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Tue, Feb 21, 2023

Congressional Budget Office Unimpressed with F/A-18E/F Super Hornets

Once Again, "They Don't Make 'em Like They Used To"

The Congressional Budget Office published its findings comparing the availability and use of the Navy’s F/A-18E/F Super Hornet with its preceding F/A-18C/D Hornets, and found the newer birds wanting.

The Office particularly looked at availability and effective uptime, a shorthand to see just how much use the taxpayer actually gets out of their fancy new jets compared to the outgoing ones. Overall, the Office found that "availability rates by fiscal year are lower and declined faster for both types of Hornets than for the rest of the Department of the Navy’s Fleet." 

Second, the Super Hornets were found to "have aged more adversely than their predecessors," comparing unfavorably at 10 years of age compared to the older first-gen Hornet. Perhaps more painful was the note that "Super Hornet availability at age 10 was about 18 percentage points lower than F/A-18C/D availability at age 10 and is comparable to F/A-18C/D availability at age 20."

They note that flying hours can't quite account for the variance in availability. Aside from "modestly exceeding" flying hours in the "initial years of operation of both fleets", the Super Hornet has been flying 4 hours less per month than their equivalently-aged Hornets did.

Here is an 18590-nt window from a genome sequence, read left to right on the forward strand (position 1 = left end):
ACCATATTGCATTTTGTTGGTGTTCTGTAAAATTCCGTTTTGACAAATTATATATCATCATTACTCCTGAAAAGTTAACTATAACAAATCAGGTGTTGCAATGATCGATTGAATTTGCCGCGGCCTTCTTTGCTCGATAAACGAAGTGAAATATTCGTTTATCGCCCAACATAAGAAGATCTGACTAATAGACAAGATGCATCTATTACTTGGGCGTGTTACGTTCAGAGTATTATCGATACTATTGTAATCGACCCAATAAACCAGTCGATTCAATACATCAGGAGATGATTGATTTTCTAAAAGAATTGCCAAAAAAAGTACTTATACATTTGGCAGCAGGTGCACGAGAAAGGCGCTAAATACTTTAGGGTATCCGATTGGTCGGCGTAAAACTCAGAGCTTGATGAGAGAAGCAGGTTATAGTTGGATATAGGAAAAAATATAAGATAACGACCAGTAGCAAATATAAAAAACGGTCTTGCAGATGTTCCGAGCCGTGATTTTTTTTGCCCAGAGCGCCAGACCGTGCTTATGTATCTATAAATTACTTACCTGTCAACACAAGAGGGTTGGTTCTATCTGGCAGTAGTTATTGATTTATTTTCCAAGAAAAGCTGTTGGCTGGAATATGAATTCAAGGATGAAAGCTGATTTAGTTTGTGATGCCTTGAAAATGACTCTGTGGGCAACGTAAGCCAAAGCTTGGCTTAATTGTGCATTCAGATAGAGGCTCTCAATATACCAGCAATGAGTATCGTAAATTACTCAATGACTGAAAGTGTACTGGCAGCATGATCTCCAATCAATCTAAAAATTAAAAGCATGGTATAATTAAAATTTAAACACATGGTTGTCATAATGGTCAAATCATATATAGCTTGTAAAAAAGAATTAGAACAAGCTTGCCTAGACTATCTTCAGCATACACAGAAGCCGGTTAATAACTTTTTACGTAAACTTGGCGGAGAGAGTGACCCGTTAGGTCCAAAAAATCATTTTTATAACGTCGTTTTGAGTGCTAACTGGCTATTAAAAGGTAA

Perhaps offering a bandaid, the Office added a hopeful note that "availability rates of Super Hornets may stabilize or continue to decline," citing possibilities of increasing maintenance budgets or modifications to improve uptime in the future. They just as quickly come back down to Earth, however, saying "the experiences of the oldest super Hornets suggest that their availability is likely to continue to decline as the fleet ages."

One interesting tidbit hides out within the body of the text, blaming some of the drop in availability on “increased levels of galvanic corrosion arising from the greater use of composite metals in Super Hornets”. It’s unsurprising, given the weight constraints of modern aircraft, but a troublesome aspect to have in a fighter that lives at sea.



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